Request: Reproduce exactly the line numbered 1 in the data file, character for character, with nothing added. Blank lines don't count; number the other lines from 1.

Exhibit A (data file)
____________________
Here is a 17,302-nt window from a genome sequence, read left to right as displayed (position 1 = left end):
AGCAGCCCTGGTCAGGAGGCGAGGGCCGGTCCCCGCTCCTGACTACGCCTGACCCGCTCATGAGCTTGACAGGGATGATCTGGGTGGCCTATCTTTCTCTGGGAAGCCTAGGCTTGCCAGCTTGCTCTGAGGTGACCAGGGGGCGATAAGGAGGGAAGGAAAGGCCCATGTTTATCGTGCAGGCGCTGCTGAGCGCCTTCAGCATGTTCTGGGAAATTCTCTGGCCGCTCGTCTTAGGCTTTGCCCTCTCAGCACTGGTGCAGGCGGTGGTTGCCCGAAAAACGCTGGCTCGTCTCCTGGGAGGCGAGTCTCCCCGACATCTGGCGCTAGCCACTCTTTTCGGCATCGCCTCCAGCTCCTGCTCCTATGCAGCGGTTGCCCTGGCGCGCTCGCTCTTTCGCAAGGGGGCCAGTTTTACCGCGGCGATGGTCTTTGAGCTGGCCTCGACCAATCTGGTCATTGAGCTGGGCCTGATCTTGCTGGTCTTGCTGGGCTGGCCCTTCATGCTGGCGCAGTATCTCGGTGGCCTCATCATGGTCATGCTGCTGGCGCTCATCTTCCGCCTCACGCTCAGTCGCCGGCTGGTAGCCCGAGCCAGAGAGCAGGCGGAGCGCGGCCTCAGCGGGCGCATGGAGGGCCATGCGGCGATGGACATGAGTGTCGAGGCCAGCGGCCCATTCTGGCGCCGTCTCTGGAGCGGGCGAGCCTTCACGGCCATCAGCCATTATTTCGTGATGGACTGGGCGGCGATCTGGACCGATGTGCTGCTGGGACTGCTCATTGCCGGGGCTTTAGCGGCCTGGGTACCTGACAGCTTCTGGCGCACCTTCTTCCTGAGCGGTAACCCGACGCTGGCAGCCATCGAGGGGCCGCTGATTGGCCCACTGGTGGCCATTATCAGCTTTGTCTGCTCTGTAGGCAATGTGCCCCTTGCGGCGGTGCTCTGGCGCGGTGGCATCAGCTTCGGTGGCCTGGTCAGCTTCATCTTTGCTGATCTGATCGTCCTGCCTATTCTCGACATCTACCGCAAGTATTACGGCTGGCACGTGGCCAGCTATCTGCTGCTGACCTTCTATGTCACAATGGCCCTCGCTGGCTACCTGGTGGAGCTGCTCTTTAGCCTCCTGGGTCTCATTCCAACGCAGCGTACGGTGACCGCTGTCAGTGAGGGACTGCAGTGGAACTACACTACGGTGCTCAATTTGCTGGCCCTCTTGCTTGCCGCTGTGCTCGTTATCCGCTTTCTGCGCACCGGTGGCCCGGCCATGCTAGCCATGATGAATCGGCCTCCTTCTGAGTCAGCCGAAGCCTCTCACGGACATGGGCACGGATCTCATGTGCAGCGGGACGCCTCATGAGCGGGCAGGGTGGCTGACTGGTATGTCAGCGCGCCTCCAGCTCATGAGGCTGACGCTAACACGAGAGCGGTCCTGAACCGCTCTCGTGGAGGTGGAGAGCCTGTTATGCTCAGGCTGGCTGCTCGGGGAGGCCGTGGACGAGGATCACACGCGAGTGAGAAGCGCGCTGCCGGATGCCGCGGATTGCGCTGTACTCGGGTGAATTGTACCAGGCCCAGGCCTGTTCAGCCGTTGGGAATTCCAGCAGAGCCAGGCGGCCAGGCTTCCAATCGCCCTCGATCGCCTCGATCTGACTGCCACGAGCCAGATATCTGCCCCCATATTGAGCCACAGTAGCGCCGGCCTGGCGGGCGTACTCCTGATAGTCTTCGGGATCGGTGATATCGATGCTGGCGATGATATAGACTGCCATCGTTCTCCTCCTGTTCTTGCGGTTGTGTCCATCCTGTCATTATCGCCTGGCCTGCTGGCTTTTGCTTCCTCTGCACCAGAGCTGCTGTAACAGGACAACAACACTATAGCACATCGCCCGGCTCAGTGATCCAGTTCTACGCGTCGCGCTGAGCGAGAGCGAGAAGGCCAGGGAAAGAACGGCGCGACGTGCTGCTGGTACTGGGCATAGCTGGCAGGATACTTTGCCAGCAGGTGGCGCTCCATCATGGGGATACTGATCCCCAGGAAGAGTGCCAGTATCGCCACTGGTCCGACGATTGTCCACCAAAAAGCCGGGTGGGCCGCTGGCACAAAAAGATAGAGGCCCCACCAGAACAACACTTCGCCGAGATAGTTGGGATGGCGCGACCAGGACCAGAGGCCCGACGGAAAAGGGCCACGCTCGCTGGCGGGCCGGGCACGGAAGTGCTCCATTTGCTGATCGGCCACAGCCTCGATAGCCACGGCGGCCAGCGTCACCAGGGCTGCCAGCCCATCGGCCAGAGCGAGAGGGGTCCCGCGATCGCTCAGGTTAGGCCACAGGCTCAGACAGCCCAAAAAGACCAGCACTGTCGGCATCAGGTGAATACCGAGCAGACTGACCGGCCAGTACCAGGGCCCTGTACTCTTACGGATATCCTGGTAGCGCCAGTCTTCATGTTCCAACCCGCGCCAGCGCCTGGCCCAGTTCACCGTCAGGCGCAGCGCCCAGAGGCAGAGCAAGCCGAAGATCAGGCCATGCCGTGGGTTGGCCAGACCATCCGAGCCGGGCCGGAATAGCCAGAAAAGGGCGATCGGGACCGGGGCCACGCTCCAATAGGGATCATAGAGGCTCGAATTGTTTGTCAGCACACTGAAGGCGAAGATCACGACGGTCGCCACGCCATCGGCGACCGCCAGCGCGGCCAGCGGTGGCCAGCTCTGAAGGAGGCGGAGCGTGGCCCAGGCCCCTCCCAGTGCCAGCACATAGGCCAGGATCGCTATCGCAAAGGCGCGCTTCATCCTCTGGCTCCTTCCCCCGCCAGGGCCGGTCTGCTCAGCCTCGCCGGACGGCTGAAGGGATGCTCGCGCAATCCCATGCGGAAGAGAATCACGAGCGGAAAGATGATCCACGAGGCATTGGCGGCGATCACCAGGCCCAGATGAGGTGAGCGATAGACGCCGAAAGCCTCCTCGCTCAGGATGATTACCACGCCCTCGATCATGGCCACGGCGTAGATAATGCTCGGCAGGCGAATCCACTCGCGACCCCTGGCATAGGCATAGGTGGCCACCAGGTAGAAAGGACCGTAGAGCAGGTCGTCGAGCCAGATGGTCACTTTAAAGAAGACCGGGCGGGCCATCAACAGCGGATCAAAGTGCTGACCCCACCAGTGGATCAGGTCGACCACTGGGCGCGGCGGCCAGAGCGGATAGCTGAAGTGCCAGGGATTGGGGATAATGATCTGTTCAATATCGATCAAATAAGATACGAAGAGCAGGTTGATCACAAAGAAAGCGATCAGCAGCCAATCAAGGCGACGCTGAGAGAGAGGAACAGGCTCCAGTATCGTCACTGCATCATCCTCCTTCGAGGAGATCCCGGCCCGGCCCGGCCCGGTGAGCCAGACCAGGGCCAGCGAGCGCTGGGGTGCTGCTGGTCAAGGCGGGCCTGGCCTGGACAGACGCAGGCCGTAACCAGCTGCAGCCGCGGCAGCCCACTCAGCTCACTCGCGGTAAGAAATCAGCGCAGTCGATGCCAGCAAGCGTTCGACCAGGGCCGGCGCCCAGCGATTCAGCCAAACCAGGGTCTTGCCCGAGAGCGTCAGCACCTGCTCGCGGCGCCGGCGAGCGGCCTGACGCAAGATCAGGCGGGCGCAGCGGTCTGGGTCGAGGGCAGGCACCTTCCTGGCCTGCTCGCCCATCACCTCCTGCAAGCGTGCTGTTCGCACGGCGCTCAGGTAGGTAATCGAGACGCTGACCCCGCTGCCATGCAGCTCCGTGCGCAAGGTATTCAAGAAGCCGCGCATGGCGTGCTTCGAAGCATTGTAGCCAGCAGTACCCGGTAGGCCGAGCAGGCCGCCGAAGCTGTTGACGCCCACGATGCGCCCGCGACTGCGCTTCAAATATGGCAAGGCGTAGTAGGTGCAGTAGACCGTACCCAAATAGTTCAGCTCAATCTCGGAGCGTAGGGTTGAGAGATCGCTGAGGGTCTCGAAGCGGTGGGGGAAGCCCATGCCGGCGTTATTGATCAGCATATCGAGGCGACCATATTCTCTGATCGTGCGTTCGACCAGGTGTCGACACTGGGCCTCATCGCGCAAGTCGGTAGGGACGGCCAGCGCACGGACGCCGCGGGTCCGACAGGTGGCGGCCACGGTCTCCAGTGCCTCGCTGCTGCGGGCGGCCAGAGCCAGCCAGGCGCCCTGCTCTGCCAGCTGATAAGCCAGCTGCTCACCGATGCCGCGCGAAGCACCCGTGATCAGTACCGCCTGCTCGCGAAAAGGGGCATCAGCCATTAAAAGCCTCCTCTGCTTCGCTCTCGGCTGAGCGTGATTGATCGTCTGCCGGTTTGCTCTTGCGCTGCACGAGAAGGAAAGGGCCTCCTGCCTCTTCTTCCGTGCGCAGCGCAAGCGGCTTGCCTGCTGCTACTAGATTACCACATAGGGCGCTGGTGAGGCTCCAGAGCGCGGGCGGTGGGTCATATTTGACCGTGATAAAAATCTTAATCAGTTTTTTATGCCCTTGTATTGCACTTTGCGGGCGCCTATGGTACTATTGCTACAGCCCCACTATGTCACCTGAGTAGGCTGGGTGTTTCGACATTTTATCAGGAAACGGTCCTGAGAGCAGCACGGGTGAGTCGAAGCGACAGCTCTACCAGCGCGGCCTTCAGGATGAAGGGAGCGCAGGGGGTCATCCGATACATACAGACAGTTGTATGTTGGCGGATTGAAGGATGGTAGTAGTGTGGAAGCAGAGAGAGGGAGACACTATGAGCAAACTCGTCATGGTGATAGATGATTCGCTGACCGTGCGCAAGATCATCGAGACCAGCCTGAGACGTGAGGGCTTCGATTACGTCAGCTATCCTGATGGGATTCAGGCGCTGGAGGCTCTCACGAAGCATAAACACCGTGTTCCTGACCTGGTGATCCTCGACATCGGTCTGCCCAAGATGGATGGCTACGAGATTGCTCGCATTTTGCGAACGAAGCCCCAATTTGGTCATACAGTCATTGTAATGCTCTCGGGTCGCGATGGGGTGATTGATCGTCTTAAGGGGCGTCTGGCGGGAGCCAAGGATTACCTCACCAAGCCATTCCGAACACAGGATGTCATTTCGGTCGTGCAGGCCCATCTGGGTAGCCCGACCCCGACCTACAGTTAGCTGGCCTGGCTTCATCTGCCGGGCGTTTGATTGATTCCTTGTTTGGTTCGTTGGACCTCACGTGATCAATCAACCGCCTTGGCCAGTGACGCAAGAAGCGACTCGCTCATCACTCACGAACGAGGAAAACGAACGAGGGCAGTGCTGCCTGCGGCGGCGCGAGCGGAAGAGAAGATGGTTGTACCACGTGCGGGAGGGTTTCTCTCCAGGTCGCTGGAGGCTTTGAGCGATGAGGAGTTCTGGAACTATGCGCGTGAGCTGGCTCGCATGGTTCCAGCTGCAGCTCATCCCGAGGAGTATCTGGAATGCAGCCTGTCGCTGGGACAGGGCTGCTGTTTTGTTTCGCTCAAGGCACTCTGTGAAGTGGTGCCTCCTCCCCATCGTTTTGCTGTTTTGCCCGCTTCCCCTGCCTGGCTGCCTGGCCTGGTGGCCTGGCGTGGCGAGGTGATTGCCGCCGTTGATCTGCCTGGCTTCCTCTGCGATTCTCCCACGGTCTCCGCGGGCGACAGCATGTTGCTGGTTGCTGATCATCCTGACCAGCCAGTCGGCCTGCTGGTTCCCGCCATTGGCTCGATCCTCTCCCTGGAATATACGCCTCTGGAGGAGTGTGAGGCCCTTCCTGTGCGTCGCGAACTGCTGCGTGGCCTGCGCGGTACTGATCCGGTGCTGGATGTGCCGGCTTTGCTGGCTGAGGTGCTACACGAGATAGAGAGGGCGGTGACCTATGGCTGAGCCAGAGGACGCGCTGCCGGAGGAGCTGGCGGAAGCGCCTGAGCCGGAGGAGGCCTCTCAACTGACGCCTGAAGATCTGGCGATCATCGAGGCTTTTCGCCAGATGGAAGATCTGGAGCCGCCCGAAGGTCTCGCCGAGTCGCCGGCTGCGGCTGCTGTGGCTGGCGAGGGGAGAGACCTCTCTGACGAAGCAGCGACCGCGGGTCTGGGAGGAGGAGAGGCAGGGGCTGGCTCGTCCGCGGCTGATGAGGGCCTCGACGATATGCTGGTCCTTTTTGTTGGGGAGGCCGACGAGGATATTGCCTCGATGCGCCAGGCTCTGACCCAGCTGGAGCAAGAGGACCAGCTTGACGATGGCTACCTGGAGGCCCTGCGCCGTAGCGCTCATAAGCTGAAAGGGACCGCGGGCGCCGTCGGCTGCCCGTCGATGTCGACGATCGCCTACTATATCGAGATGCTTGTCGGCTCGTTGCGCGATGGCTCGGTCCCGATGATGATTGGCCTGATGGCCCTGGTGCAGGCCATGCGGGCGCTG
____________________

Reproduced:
Here is a 17,302-nt window from a genome sequence, read left to right as displayed (position 1 = left end):